The Transformation of Edinburgh: Land, Property and Trust in the Nineteenth Century

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Overview

This clear, lucid and richly illustrated study, based on a formidable amount of new archival research, explores the physical transformation of Edinburgh in the nineteenth century. Richard Rodger's powerful book shows how landowners, builders and investors pursued their own agendas and in doing so reshaped the Victorian towns and cities that the twentieth century inherited. Historians—whether political, urban, economic, social or legal—will find challenging new insights here, which have a resonance far beyond the confines of one city.

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Editorial Reviews

From the Publisher
"[T]he achievement of Rodger's book cannot be overstated. The Transformation of Edinburgh will long serve as the benchmark for — and cornerstone of — future studies of the economic and social history of urban Scotland." British Politics Group Newsletter

"The Transformation of Edinburgh is by any standards a remarkable piece of scholarship...a unique undertaking...Richard Rodger has made a major contribution to our understanding of a city that should be better known..." H-Net: Humanities and Social Sciences Online

"[It is] a study that is the fruit of exhaustive archival research and brings to life the day-to-day workings of land ownership and developmento.[T]here are many practical lessons that 19th-Century Edinburgh can teach us about the relationships that underlie physical, economic, and social transformation." Civil Engineering

"...this is a path-breaking book that demands to be read, and reread, by all those with a serious interest in the material life and culture of the nineteenth and early twentieth-century British, European, and North American city." American Historical Review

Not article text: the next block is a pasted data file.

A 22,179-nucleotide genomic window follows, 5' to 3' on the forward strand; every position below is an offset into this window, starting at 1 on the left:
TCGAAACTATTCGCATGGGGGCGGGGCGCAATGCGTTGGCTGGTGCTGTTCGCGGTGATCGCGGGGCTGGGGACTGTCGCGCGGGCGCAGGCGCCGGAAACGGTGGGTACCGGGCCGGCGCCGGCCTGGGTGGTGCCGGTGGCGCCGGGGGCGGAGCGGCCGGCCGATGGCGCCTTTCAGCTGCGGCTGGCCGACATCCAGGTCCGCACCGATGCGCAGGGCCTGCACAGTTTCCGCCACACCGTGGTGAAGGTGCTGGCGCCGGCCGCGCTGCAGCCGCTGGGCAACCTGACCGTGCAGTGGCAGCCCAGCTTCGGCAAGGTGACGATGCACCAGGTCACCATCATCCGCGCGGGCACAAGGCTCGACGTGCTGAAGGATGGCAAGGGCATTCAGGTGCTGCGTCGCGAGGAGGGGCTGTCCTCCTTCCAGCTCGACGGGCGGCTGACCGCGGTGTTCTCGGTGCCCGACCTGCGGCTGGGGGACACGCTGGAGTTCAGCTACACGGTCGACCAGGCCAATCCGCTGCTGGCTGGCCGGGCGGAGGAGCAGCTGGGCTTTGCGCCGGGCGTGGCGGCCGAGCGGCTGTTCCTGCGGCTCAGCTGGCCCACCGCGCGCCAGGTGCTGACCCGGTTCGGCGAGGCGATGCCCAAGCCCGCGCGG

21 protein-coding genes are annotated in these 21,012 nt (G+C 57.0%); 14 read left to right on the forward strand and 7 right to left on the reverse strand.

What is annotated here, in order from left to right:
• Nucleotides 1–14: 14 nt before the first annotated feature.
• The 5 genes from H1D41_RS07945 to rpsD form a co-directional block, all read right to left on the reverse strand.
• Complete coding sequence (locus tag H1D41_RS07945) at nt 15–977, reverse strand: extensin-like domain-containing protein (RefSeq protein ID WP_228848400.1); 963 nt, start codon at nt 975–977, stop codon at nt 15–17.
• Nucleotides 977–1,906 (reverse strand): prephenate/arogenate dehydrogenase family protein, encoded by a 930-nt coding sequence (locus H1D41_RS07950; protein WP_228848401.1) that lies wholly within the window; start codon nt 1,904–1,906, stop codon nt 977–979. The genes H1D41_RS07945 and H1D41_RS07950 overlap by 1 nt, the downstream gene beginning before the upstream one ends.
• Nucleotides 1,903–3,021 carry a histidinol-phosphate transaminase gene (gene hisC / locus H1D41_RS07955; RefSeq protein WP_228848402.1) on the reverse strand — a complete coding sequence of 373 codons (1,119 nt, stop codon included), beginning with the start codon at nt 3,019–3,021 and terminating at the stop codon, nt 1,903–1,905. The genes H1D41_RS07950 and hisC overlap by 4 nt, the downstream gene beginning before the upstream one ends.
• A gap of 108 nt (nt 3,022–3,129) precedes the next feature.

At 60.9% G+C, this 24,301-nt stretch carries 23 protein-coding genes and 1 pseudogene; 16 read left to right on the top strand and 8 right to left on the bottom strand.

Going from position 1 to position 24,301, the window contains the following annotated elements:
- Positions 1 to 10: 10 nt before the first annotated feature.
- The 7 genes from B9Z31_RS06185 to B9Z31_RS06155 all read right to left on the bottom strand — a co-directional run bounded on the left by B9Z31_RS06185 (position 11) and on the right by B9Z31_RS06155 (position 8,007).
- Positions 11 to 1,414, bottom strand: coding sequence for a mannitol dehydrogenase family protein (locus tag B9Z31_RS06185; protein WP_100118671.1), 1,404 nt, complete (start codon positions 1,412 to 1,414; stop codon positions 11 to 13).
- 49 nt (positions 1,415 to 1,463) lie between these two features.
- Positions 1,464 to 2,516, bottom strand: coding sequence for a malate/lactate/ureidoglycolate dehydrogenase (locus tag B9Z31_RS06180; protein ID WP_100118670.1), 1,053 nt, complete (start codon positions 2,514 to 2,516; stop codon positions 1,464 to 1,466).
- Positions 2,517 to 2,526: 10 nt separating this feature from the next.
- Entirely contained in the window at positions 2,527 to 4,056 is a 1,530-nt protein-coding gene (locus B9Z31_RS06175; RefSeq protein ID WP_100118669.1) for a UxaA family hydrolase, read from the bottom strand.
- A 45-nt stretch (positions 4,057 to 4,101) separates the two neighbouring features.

"...detailed...clearly the result of extensive primary research...attractively written, in places witty...an innovative and holistic approach to urban development and its social and cultural implications. The volume is impressively illustrated and is littered with helpful tables, charts, and maps...highly readable..." Business History Review

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Product Details

  • ISBN-13: 9780521780247
  • Publisher: Cambridge University Press
  • Publication date: 12/3/2001
  • Pages: 560
  • Product dimensions: 5.98 (w) x 8.98 (h) x 1.42 (d)

Meet the Author

Richard Rodger is Professor of Urban History at Leicester University and Director of the Centre for Urban History. He teaches courses in economic and social history and is interested in the application of computing to historical analysis. He has written or edited ten books on the economic, social and business history of cities, including Scottish Housing in the Twentieth Century (1989), European Urban History (1993) and Housing in Urban Britain 1780–1914 (1995). Since 1987 Richard Rodger has been Editor of Urban History (published by Cambridge University Press).

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Table of Contents

Part I. Urban Frameworks: 1. Introduction; 2. Institutional power and landownership: the nineteenth-century inheritance; 3. Victorian feudalism; 4. Building capital: Trusts, loans and the kirk; 5. The building industry and instability; Part II. Building Enterprise and Housing Management: 6. The search for stability; 7. Industrial suburb: developing Dalry; 8. The genesis of a property owning democracy? 9. Landlord and tenant; 10. Post-script: 'Firmiter et Durabile': the construction of legitimacy; Part III. Complementary Visions of Society: 11. Co-operation and mutuality: 'the colonies' and the Edinburgh Co-operative Building Company; 12. Civic consciousness, social consciences and the built environment; 13. Adornment, ego and image: the decoration of the tenement; 14. Conclusion: Re-inventing the city.

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